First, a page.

(Minghui.org) Ancient Chinese people emphasized guiding one's behavior by following the heavenly principles and increasing one's virtue through improving moral character. Many scriptures prioritized accumulating virtue over doing kind deeds and credited discipline on lust as one of the best ways of accumulating virtue.

Lord Wen Chang's Tract of the Quiet Way says, “Those who indulge in lust and behave inappropriately tarnish their own kind nature and reputation. They act against heavenly principles and will be penalized accordingly. Disaster consequently sneaks up on sinners and karmic retribution rains down. If some people are unafraid of karmic retribution and continue inappropriate desires, punishment may strike at any time. Only those who cherish virtue and discipline themselves will be blessed.”

The ancient Chinese believed that those who could discipline themselves on lust would be blessed. Even if one hasn't acted, impure thoughts are equally unacceptable. Those who take the action of violating heavenly principles will bring about misfortune on themselves and their future generations. Many examples were recorded throughout history.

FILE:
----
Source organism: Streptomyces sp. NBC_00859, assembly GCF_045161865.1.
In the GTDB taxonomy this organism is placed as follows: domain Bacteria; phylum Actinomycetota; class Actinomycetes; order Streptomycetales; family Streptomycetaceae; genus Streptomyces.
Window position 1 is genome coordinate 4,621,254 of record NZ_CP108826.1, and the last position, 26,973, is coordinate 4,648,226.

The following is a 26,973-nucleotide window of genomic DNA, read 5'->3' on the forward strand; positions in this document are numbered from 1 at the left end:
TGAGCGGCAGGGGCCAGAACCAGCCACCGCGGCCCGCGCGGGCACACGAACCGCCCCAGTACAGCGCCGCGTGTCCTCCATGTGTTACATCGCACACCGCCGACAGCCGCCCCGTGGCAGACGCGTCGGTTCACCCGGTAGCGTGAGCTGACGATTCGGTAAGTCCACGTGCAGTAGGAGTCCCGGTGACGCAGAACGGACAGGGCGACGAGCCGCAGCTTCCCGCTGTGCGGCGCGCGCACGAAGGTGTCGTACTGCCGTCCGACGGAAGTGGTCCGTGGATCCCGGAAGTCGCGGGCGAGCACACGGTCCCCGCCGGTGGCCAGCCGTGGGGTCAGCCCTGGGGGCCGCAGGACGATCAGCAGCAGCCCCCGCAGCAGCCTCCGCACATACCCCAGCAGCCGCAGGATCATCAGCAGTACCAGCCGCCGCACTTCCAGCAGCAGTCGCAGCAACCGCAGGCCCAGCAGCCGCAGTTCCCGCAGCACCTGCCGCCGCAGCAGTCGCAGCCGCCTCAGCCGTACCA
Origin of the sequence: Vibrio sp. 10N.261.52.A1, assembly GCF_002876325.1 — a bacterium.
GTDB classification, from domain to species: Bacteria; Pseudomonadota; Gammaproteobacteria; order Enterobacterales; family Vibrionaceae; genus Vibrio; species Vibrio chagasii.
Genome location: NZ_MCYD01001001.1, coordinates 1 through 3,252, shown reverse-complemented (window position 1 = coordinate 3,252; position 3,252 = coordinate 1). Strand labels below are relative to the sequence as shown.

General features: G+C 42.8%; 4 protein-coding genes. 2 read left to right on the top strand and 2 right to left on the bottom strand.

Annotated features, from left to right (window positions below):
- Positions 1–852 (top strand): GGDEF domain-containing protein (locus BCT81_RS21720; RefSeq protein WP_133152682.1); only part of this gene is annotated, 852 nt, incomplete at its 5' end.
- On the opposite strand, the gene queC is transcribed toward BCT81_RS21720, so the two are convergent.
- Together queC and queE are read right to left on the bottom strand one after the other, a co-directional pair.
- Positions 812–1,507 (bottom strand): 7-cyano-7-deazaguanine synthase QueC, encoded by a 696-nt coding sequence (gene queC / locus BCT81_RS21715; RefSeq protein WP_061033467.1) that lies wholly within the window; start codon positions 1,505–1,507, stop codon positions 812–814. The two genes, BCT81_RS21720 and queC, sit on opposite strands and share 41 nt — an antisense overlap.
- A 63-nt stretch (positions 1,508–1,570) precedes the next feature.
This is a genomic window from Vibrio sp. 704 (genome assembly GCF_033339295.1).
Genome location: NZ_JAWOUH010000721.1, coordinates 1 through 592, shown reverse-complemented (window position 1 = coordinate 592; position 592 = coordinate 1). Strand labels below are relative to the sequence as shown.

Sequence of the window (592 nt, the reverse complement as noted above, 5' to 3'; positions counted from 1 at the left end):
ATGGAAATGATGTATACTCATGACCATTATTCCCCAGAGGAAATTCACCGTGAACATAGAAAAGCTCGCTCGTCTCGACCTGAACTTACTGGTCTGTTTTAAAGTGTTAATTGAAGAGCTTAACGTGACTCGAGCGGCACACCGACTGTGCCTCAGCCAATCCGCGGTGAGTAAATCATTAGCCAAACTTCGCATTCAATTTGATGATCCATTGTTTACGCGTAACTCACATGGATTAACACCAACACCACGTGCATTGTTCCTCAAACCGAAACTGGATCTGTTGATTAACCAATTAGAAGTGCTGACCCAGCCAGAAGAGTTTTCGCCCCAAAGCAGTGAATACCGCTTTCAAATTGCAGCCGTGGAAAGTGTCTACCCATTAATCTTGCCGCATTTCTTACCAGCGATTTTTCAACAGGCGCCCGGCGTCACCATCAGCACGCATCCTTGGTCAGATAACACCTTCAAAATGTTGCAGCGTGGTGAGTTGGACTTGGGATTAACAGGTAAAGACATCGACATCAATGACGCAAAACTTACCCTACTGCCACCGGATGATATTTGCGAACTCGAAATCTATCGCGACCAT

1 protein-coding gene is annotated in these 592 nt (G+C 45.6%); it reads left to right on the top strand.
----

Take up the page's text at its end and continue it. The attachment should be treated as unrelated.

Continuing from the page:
I. Blessing from Resisting Lust

Lin Maoxian lived in Jiangxi Province during the Northern Song Dynasty. He was academically inclined, but his family was poor. Thus, he spent most of his time alone reading books. A wife of a rich man found Mr. Lin peculiarly attractive and found an opportunity to visit him with intention.

Lin told her seriously, “Let's not stain our reputation and character by doing anything inappropriate. The gods are watching.” The woman was shamed into leaving.

The next year, Lin was appointed the highest-ranked scholarly official by the emperor. His four sons all became successful scholars, and his family prospered.

The ancient Chinese revered discipline, even when alone. “Fearing nothing” is usually used to describe people with inferior moral character.

Discipline requires two characteristics: respect and fear. Respect the heavenly principles, and if not, fear the consequences. The wise know nothing can escape higher beings; every thought and action leads to karmic retribution, good or bad.